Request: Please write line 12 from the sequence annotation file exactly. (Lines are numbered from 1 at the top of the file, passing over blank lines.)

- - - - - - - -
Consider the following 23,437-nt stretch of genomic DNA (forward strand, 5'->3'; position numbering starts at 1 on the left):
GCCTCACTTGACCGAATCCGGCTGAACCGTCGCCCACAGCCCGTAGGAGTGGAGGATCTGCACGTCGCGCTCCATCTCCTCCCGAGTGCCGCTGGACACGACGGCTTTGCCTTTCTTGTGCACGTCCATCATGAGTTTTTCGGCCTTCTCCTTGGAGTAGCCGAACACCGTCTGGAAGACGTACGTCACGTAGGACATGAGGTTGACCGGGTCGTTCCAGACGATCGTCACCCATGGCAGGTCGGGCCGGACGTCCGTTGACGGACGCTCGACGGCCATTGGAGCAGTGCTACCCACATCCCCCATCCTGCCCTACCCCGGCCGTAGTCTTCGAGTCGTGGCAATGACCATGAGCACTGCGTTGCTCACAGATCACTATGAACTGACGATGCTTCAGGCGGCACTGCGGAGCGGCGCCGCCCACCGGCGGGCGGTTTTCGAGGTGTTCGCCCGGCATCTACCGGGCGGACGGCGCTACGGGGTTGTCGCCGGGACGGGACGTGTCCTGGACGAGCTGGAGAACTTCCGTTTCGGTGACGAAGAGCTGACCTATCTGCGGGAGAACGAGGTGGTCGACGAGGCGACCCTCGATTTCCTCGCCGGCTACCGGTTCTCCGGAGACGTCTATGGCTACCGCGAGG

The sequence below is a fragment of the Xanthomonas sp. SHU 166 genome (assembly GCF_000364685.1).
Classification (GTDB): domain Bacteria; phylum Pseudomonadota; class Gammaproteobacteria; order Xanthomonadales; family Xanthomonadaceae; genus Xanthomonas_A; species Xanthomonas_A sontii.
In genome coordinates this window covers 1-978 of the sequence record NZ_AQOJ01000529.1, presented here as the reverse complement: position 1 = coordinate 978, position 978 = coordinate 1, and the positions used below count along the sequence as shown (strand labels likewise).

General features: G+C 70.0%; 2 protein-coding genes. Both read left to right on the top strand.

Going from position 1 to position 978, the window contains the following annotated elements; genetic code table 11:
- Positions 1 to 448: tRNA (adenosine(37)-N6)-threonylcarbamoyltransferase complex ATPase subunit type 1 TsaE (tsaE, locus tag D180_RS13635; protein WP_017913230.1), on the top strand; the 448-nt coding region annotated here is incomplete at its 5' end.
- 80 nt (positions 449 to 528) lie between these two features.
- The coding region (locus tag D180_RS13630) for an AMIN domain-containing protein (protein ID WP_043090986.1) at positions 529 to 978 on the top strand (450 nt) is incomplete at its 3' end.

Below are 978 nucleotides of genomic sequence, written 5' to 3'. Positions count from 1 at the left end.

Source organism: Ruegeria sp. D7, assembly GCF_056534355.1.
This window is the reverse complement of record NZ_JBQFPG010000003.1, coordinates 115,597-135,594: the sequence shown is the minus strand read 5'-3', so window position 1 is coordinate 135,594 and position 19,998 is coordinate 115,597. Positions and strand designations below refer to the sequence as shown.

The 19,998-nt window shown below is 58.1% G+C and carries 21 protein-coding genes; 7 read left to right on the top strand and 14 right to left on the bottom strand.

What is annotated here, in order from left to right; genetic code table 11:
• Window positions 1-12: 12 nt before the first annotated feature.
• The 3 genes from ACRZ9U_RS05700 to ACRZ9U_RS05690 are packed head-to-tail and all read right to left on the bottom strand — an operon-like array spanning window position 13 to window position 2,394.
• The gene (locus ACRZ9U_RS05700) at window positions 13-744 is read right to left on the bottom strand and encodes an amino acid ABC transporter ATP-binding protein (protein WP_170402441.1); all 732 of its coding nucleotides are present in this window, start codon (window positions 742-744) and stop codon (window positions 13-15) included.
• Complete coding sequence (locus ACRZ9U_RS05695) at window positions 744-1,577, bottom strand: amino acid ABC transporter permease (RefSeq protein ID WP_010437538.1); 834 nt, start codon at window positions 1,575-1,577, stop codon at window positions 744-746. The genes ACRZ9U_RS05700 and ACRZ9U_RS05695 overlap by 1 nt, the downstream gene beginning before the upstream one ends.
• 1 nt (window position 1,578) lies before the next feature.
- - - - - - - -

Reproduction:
Source organism: Ruegeria sp. D7, assembly GCF_056534355.1.